26 October 2009

Shakespeare: The Invention of the Human

This will be a short review. For a long book.

I started Bloom's Shakespeare: The Invention of the Human because Bloom looms large in the halls of Shakespeare criticism (no pun intended). You have to read it sometime so I figured I'd read it a bit at a time, not too awful. I'd listened to Bloom's Portable Professor lectures on Shakespeare's tragedies and thought them not bad (if you can get around Bloom's voice, which sounds like the Impressive Clergyman from The Princess Bride, reading Juliet's speeches) as well as reading The Western Canon the year prior (also not bad).

But the Shakespeare book? Well....Bloom likes Falstaff. A lot. A lot, a lot. Enough to make you want to gouge your eyes out during the very, very, very long chapter on Henry IV Parts 1 and 2. Which is what I wanted to do and caused me to put the book away for a long time; the cats helped by shoving it behind the nightstand. I did eventually dig it back out from behind the nightstand, finished the Falstaff love-fest, slogged through the commentary on Hamlet, and polished off the last 200 pages during the readathon. I am glad I finished because the Antony and Cleopatra chapter had some good insights but the reading was pretty painful for a while.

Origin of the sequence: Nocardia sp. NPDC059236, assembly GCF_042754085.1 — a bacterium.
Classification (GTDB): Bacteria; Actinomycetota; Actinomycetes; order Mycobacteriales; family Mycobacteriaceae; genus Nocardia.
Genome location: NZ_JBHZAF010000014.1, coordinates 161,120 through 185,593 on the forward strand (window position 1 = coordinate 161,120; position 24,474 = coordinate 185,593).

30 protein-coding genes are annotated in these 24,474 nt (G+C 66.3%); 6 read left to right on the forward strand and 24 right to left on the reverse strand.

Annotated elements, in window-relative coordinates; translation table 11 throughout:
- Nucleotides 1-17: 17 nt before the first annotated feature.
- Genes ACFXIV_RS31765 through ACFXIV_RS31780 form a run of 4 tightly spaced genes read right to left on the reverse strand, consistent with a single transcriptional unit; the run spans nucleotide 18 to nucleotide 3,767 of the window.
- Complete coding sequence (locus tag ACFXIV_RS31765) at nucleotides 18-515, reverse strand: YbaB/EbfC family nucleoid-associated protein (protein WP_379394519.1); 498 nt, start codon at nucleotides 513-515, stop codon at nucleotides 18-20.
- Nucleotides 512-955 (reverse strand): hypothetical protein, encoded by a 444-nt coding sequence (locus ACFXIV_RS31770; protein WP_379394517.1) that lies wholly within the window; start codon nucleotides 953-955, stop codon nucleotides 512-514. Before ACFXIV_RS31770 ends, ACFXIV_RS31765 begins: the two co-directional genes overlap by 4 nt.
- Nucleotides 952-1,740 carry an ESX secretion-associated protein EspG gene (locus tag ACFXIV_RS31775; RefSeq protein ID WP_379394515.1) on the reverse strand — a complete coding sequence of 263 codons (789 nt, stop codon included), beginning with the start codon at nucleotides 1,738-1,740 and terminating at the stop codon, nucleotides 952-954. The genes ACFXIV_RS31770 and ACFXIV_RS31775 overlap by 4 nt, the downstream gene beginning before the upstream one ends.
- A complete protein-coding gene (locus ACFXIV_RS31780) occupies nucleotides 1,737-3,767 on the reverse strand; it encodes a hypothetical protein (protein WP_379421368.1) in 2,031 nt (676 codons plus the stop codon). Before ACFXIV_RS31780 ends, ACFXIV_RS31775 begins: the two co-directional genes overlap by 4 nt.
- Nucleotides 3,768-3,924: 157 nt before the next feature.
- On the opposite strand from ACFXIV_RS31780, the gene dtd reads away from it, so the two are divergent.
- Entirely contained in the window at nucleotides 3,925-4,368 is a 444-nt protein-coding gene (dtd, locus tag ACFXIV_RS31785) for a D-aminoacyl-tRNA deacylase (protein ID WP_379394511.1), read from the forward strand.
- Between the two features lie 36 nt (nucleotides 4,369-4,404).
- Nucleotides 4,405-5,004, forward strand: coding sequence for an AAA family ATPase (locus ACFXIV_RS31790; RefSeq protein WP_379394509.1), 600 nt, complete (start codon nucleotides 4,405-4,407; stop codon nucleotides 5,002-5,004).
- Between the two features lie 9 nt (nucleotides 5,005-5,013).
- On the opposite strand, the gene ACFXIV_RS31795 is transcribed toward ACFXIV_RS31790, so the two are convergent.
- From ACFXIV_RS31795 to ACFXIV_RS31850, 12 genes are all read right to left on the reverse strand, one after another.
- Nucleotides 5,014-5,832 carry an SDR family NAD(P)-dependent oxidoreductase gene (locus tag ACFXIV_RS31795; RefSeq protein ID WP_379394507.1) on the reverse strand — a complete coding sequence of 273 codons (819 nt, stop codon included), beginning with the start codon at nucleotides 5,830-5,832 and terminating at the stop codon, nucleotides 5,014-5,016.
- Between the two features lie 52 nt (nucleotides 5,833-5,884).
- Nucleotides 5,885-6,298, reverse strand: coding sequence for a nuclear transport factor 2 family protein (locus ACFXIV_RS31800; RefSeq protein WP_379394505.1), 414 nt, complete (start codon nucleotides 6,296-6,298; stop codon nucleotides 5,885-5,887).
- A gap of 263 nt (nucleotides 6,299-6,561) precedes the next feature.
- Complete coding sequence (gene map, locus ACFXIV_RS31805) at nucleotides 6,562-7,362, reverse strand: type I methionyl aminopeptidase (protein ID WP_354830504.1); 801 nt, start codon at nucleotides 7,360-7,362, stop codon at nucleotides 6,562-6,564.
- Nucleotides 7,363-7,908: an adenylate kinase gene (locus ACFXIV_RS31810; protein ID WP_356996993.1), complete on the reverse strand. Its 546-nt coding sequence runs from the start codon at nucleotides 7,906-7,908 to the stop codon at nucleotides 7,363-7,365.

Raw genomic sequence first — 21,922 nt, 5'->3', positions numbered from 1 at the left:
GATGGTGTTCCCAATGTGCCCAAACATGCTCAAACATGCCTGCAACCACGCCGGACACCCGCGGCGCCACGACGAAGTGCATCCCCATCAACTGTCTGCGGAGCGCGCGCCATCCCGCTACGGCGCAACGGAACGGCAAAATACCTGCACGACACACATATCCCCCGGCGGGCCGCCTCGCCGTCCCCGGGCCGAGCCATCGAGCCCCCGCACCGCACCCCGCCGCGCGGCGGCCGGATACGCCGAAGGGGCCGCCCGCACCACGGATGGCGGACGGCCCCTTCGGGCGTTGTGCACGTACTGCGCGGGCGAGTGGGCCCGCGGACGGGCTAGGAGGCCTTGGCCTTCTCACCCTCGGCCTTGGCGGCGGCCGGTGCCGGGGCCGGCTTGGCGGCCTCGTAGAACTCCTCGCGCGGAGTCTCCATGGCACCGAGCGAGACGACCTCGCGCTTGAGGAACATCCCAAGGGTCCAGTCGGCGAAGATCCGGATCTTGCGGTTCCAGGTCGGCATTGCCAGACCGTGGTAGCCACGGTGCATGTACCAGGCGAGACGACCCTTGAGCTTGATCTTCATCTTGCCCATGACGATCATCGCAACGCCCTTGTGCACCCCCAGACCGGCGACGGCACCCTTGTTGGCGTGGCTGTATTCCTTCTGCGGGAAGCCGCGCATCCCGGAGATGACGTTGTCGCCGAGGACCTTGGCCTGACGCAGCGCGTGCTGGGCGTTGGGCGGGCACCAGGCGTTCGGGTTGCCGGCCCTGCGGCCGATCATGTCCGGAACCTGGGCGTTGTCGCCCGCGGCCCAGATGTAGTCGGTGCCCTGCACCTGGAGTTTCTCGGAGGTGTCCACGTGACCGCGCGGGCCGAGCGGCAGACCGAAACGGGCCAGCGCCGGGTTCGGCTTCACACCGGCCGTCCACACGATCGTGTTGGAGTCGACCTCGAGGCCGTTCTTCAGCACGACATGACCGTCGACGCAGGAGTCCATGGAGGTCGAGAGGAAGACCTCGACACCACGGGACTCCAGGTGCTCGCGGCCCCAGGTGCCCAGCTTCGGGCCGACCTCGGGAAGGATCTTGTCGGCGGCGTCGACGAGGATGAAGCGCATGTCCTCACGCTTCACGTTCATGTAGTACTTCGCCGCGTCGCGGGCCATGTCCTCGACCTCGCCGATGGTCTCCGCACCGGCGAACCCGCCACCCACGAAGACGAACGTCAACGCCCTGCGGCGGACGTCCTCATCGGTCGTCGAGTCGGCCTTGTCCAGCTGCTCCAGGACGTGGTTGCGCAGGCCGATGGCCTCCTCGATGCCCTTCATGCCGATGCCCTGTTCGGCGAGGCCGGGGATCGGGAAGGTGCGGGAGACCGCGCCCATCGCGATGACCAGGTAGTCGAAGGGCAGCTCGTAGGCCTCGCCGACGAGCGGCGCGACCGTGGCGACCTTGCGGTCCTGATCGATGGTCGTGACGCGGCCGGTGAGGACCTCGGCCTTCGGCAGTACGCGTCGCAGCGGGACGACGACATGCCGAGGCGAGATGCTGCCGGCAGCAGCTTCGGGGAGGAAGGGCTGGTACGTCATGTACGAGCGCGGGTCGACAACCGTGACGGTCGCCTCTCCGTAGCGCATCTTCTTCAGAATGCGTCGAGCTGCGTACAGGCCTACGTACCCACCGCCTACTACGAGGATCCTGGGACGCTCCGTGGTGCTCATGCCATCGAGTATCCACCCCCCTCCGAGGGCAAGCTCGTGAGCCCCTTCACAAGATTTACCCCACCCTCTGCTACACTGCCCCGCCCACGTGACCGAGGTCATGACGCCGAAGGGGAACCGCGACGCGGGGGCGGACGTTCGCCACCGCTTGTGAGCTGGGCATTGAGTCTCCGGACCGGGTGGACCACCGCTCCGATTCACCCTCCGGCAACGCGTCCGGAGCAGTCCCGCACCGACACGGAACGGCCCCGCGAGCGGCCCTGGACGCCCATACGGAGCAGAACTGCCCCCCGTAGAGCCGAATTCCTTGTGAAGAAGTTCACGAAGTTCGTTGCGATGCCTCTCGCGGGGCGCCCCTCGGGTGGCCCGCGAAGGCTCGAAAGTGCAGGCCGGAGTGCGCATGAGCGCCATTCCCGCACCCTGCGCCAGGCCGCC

One thing that baffles me is a complete lack of bibliography, index, and annotations. Bloom quotes any number of different critics during the book but I would have quite a hard time finding the correct AC Bradley source (for example) because I don't know which piece of criticism supplied the quote. No index makes this look like Shakespeare is for a layman, which might be the intent, but the language structure is advanced and assumes the reader has prior knowledge of the entire Shakespeare canon; at that point, you need at minimum a bibliography.

Clear Off Your Shelves Challenge Count: 5/7

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